Document Type

Open Access Thesis

Embargo Period

4-6-2016

Degree Program

Environmental Conservation

Degree Type

Master of Science (M.S.)

Year Degree Awarded

2016

Month Degree Awarded

May

Abstract

Spatial information about invasive species abundance is critical for estimating impact and understanding risk to ecosystems and economies. Unfortunately, at landscape and regional scales, most distribution datasets provide limited information about abundance. However, national and regional invasive plant occurrence datasets are increasingly available and spatially extensive. We aim to test whether the frequency of these point occurrences can be used as a proxy for abundance of invasive plants. We compiled both occurrence and abundance data for nine regionally important invasive plants in the northeast US using a combination of herbarium records, surveys of expert knowledge, and various invasive species spatial databases. We integrated all available abundance information based on infested area, percent cover, or qualitative descriptions into abundance rankings ranging from 0 (absent) to 4 (highly abundant). Within equal area grid cells of 800 m, we counted numbers of occurrence points and used an ordinal regression to test whether higher numbers of occurrence points were positively correlated with abundance rankings. We compiled a total 49,341 occurrence points in 18,533 cells, of which 12,183 points (25%) within 4,278 cells (32%) had associated abundance information. In six of nine study species we found slight but significant positive overall relationships between abundance rank and occurrence frequency at high abundance ranks. However, at low abundance rankings the relationship tended to be negative and the magnitude of the overall difference in occurrence frequency was too small to be relevant to management. My results suggest that currently available occurrence datasets are unlikely to serve as effective proxies for abundance, and models derived from invasive plant occurrence datasets should not be interpreted as indicative of plant abundance and associated impact. Increased efforts to collect and report invasive species abundance information, and/or higher densities of occurrence points in heavily infested areas are strongly needed for regional scale assessments of potential abundance and associated impact.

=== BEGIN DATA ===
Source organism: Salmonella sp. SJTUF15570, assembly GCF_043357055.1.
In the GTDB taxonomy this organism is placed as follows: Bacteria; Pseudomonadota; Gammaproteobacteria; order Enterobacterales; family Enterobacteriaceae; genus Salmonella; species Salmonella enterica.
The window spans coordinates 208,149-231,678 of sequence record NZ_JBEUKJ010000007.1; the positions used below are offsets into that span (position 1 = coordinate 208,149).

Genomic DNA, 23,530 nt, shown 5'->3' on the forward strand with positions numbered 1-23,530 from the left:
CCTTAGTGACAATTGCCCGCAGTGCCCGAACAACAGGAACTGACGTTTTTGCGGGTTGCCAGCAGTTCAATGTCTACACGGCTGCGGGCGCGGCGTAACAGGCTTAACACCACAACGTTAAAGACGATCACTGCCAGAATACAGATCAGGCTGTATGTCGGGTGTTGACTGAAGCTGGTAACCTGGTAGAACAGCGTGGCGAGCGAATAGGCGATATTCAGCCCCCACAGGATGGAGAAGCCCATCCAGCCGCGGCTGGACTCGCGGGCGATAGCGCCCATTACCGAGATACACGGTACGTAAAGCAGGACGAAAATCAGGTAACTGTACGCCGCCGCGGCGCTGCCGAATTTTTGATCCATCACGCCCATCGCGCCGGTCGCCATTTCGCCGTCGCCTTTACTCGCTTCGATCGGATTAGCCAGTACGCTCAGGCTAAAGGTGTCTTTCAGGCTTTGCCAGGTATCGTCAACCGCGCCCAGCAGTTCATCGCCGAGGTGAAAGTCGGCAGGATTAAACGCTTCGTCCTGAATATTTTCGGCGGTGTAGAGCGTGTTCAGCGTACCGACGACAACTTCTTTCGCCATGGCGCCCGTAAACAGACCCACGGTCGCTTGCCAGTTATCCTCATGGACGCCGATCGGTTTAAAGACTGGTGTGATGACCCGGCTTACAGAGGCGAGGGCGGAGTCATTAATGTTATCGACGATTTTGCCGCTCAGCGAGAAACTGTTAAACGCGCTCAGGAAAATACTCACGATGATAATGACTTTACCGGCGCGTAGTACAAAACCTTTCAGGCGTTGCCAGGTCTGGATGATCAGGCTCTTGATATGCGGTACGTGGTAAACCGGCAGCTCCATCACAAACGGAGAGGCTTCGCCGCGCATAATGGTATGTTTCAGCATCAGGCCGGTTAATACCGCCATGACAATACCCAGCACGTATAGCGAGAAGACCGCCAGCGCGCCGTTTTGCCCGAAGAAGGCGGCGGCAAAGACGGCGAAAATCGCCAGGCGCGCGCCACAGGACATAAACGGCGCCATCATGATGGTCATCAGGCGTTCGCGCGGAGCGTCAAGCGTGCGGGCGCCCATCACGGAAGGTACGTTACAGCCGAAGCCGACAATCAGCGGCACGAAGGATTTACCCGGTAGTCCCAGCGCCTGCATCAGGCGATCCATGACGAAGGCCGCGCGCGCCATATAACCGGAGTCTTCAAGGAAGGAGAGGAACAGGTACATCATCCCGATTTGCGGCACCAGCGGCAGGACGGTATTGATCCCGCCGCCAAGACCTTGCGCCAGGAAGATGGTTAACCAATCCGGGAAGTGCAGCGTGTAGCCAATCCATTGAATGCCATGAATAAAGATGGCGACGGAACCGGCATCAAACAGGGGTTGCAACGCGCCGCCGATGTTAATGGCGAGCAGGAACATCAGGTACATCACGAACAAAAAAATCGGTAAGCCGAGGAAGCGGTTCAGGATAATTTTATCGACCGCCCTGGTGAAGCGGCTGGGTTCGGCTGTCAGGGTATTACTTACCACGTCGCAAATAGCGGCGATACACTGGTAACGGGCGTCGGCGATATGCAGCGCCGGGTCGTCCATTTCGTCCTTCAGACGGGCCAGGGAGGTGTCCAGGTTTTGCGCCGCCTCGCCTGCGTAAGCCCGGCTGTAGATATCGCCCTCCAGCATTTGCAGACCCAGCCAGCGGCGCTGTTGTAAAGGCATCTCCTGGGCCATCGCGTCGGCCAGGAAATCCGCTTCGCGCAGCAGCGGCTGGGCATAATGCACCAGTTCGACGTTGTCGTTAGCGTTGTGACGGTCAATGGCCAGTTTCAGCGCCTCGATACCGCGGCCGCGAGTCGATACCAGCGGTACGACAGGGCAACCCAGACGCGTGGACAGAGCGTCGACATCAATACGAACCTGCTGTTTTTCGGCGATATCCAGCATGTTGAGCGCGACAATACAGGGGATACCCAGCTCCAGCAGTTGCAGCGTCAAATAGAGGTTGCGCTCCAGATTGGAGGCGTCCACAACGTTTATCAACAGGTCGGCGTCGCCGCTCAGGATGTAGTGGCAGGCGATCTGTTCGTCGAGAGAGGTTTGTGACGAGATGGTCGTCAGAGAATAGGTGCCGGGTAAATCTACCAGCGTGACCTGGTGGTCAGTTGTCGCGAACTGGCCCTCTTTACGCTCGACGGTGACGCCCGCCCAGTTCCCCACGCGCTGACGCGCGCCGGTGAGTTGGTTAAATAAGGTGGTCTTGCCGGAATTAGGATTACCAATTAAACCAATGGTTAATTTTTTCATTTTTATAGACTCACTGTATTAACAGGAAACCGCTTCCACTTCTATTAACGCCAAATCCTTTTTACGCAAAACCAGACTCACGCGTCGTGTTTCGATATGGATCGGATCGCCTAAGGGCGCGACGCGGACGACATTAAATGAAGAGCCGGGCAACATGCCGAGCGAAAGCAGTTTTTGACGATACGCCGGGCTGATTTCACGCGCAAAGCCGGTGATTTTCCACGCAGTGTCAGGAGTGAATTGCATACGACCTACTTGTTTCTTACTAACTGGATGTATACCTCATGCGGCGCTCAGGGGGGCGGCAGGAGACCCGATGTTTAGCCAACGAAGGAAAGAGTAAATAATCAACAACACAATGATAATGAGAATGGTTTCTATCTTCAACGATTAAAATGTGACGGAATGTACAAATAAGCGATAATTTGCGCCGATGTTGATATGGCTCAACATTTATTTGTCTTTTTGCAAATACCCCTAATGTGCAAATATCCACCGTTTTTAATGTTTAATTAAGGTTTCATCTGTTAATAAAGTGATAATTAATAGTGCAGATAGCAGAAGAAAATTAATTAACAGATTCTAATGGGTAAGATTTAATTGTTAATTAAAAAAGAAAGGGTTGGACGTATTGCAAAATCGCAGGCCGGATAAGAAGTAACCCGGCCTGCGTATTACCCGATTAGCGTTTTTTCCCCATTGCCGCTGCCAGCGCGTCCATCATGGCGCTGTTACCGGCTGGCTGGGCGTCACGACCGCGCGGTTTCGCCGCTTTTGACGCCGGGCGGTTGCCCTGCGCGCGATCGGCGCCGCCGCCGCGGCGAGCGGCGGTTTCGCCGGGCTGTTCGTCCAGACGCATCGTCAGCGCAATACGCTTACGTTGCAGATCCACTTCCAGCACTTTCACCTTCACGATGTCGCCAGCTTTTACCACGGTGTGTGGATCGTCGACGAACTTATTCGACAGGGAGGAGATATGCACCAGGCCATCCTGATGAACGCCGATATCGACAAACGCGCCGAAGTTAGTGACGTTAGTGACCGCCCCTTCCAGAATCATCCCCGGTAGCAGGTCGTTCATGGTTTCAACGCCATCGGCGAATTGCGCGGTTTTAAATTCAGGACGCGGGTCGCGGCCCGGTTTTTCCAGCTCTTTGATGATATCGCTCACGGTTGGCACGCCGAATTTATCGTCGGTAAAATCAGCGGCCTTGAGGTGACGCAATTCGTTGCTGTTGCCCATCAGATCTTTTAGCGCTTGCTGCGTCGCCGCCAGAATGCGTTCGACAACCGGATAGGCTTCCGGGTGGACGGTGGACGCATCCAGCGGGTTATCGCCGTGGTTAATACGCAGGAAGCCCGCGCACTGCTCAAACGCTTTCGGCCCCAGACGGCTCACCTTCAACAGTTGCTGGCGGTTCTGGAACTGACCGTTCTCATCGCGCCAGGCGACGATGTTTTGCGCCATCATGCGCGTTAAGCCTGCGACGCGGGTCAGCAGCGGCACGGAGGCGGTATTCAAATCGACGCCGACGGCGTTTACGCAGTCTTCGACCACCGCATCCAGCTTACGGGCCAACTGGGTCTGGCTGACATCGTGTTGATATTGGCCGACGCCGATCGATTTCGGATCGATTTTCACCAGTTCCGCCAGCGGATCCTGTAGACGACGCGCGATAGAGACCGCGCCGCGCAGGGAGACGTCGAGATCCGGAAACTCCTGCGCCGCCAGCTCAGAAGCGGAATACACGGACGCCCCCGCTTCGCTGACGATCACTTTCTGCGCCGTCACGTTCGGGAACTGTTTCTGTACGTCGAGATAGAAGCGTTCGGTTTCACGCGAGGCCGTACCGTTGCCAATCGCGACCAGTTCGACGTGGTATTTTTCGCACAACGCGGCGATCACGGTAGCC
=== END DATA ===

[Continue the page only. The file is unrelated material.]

First Advisor

Bethany Bradley

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